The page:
Paul Little at large
Paul Little is a Herald on Sunday columnist

Paul Little: We're the surveillance state

Harry Potter arrived without fanfare.
Harry Potter arrived without fanfare.

Children in early-childhood education, ages 3 to 5, are to be given ID numbers.

It's not the fact of having a number that should concern us ... it's the compulsion and the reason for it. Given the only group of children who must compulsorily attend early-childhood education are those of beneficiaries, it is hard to see that it is aimed at anyone except them.

It leaves us asking: why? What is broken that this will fix?

With characteristic dissimulation, the Ministry of Social Development insists there is no need for concern. At the same time it won't rule out that these numbers could be used in the future to monitor how well parents are sticking to newly introduced "obligations" to seek work, which many believe are unworkable.

We have lots of numbers in our lives but most are voluntary. We choose to have a passport or a driver's licence. They are not assigned by the state, at an age when we've only just got the hang of flushing the toilet, simply because we exist and have disadvantaged parents.

This Government operates on the principle, if that's not too noble a word for it, that it is easier to marginalise beneficiaries than help them. It just wants them to go away.

Meanwhile, it will insist beneficiaries look for jobs that aren't there, without accepting an equivalent obligation to create jobs.

Many feel it's not the Government's job to make jobs but it has a part to play and it acknowledges this by paying someone to be Minister of Employment.

ID numbers for preschoolers are not something we should welcome, but, unfortunately, they are typical of the sort of thing we need to get used to in the surveillance state that we are becoming.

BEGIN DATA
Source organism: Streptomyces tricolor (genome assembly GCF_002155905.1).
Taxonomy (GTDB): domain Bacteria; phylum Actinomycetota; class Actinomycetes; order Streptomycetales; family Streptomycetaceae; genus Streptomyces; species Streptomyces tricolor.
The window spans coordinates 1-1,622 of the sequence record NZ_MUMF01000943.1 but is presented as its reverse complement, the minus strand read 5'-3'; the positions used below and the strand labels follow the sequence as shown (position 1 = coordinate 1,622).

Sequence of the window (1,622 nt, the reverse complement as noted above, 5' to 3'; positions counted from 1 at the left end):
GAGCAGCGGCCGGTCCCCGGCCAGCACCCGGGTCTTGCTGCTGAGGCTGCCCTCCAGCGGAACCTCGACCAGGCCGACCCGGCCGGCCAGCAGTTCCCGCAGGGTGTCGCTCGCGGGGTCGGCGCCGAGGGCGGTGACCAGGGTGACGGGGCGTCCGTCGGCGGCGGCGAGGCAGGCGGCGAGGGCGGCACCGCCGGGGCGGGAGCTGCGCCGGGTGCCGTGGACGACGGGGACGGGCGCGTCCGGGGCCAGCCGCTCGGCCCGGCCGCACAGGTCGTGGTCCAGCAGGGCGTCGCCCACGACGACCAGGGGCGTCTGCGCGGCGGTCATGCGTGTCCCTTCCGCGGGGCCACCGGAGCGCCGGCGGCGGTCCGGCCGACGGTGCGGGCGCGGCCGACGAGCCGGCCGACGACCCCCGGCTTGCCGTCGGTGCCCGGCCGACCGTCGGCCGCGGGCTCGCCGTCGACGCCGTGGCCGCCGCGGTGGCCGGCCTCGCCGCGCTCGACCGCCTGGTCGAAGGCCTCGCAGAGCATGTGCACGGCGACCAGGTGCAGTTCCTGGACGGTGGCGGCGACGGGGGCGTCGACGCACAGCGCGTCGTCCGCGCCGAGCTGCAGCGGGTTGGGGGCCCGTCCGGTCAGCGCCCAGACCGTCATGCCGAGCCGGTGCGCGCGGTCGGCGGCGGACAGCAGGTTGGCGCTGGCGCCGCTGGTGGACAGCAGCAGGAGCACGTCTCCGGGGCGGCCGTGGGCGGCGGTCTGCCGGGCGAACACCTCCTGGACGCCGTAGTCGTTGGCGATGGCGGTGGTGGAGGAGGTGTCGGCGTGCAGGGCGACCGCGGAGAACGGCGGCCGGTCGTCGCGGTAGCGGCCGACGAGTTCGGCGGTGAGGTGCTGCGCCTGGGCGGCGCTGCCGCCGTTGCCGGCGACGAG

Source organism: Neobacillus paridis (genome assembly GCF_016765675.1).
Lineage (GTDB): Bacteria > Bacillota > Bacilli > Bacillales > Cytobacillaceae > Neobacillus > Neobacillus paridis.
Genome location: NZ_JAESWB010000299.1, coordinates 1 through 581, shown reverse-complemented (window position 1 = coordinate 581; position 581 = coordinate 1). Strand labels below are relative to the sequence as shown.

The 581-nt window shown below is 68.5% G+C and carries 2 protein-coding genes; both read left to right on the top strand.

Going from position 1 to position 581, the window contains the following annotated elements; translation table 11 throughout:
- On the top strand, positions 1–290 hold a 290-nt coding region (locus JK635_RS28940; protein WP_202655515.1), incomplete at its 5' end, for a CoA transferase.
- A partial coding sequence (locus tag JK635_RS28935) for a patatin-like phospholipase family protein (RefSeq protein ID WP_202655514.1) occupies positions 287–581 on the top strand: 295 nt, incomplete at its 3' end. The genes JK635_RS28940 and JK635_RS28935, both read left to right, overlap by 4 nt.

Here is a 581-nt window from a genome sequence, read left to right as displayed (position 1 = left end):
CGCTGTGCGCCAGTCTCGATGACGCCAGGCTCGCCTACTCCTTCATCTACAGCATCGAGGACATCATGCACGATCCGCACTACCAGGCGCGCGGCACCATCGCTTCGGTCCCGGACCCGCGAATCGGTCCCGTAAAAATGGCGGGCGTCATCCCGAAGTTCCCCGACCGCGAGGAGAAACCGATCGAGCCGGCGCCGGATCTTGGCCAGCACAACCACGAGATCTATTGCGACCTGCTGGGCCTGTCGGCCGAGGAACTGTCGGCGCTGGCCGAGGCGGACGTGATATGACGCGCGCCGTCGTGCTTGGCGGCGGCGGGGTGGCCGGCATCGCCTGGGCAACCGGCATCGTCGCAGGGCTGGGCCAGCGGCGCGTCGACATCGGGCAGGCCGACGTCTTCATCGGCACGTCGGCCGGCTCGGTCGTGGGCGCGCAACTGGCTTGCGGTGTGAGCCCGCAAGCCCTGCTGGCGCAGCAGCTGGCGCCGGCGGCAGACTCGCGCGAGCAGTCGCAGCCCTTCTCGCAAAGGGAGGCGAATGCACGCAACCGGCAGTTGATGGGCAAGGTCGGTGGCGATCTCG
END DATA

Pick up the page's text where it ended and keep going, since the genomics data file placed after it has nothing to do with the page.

Literary hoaxes and pranks and cases of mistaken identity have a grand history. As an experiment, Nobel prizewinner Doris Lessing submitted novels under a pseudonym to her own publisher. They were turned down. Wags sent copies of V.S. Naipaul's Booker Prize-winning In a Free State, under another name, to a bunch of publishers who turned it down.

Many publishers also turned down The Cuckoo's Calling by Robert Galbraith, which has been revealed to be the work of J.K. Rowling.

Turning down books is what publishers do and a rejection is not always a reflection of a book's merit. So this is no reflection on their professional skills.

"It has been wonderful to publish without hype or expectation and pure pleasure to get feedback from publishers and readers under a different name," said Rowling of the incident.

You can feel the relief, can't you? She must have been suffering terribly. But hard as I try, I can't summon up a lot of sympathy for the plight of the internationally popular, much-loved, happily married, mother-of-three gazillionaire writer.

Because "without hype or expectation" is how Rowling's first book entered the world - no one knew Harry Potter was going to be that Harry Potter when Philosopher's Stone was published.

For lightning to strike an unknown author once is wonderful; to expect it to happen a second time verges on greedy.

Royal baby special: I've done the math for you. If you're wondering whether you'll be around to see the latest heir to the throne sit on the throne, the answer is: probably not. Given the Windsor life expectancy and the state of modern medicine, we can assume the Queen, Charles and William will all hit 100 before moving on, and therefore young Boadicea or Merlin or whatever they've named it will not be crowned until 2082.

- Herald on Sunday

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